Australians are currently enjoying a period of record-low interest rates, with the Reserve Bank of Australia (RBA) reducing the base cash rate by a further 25 basis points in August to 1.5 per cent1.
The interest rate sets how much central banks charge other financial institutions for borrowing money, which in turn affects the interest rate on consumer loans2. A reduction in the base rate often means banks pass on lower charges to their customers.
Approximately 25 per cent of owner-occupier mortgages in the country are interest-only3.
An interest-only mortgage, as the name suggests, is when you take out a home loan that requires you to pay back only the interest for a certain period of time. Nothing is paid off the principal amount until a specified date, at which point the borrower is expected to clear the remaining amount owed.
Figures from the Australian Securities and Investments Commission (ASIC) reveal that approximately 25 per cent of owner-occupier mortgages in the country are interest-only, while two-thirds of investment property owners use this type of loan3.
But what are the pros and cons of these mortgages? And which one is better for your credit file and your current financial circumstances? Let's delve into these products a little deeper and see whether they're the right option for you.
The advantages and disadvantages of interest-only loans
As we can see from the ASIC figures, interest-only mortgages are particularly popular with investors. This may be because the monthly home loan repayments are smaller and interest on a mortgage can be tax deductible4.
Investors can therefore maximise their tax deductions and then sell the property at the end of the mortgage term to repay the principal, provide the property has appreciated in value4.
Both homeowners and investors can use interest-only mortgages to reduce monthly outgoings and redirect the money into other ventures. However, there are downsides to taking the interest-only approach.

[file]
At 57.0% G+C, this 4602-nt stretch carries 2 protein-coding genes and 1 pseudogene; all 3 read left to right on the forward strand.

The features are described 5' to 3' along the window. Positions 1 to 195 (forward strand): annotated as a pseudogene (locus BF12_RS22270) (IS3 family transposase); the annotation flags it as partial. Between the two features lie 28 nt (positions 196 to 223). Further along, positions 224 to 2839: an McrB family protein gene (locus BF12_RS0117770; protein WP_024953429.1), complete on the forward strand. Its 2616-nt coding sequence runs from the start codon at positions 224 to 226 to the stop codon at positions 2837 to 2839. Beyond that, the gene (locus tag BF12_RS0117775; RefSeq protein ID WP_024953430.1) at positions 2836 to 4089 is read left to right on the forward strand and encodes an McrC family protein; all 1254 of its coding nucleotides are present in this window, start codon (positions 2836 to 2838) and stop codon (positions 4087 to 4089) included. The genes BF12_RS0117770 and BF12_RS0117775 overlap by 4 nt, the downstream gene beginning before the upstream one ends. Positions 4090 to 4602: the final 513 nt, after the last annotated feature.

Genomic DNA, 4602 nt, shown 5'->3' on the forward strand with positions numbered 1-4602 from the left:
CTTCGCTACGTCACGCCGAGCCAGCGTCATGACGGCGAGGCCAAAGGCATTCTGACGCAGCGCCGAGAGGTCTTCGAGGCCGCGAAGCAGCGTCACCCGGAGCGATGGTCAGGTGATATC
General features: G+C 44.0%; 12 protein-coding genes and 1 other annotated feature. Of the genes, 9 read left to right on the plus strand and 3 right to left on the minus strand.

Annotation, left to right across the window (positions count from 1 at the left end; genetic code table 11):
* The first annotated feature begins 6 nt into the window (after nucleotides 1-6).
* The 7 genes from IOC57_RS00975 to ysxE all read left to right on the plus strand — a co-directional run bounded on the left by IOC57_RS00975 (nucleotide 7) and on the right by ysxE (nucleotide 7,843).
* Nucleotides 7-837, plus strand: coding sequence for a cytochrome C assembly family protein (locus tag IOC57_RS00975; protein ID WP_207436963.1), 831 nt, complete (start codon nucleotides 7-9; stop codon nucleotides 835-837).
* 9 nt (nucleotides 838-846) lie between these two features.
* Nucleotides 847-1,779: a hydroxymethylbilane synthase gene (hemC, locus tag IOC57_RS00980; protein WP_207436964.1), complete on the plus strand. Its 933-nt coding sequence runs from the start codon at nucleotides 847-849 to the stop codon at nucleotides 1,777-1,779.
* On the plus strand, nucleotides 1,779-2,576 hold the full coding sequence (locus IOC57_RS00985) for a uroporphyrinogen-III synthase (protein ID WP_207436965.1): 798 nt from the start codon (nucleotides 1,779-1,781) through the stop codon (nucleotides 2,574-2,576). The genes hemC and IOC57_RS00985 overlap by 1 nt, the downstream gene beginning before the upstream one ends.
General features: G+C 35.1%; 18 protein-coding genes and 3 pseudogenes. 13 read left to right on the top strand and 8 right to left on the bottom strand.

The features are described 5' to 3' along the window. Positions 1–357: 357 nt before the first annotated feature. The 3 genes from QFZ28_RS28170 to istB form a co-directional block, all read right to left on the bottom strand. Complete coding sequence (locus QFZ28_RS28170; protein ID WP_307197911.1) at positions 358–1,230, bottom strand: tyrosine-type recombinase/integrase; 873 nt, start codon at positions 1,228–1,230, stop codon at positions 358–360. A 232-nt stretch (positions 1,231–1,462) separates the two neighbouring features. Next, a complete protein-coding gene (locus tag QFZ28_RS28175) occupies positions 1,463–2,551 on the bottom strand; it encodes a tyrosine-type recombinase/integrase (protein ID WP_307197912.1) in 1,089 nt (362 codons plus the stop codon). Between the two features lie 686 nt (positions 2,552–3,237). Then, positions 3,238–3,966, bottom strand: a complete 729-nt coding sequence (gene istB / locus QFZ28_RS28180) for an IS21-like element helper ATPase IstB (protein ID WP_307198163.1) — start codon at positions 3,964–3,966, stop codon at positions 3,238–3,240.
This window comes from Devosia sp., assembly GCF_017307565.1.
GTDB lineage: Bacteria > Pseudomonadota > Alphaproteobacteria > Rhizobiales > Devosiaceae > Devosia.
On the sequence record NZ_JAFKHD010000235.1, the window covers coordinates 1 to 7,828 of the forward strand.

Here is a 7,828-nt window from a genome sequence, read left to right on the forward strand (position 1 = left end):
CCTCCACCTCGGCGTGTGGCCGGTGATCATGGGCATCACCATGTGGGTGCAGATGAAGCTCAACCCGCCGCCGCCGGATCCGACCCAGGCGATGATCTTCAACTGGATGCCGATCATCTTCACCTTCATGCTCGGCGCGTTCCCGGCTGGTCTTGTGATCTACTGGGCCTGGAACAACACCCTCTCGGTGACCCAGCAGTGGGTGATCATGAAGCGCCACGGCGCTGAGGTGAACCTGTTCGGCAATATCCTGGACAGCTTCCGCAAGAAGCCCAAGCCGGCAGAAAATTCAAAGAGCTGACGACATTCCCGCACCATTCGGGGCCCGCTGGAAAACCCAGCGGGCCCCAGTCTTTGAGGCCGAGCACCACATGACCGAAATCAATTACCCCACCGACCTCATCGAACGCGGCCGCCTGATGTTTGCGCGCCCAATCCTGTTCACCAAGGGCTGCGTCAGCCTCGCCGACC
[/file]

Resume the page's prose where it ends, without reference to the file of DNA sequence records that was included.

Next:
Canstar data shows that around 10 per cent of home loans don't have an interest-only option, so availability can be a problem4. You'll also need to pay off the principal once the interest-only term ends, and this could prove problematic if you don't have a plan for repayment or if the home has since lost value.
You may also want to consider how you're spending the extra cash you've freed up through an interest-only loan. For example, you may prefer to use the money to pay down debts with higher interest rates to improve your credit rating rather than buying luxury items or paying for holidays.
It may also be worth considering overpaying on your mortgage while interest rates are low in order to protect against future RBA hikes and reduce the outstanding principal once the interest-only period ends. Before acting on any advice you should assess or seek advice on whether it is appropriate for your needs, financial situation and investment objectives.
1Reserve Bank of Australia, Cash Rate
2Bank of England, How does monetary policy work
3MoneySmart. Australia's interest-only mortgages
4Canstar. The Pros and Cons of an Interest Only Home Loan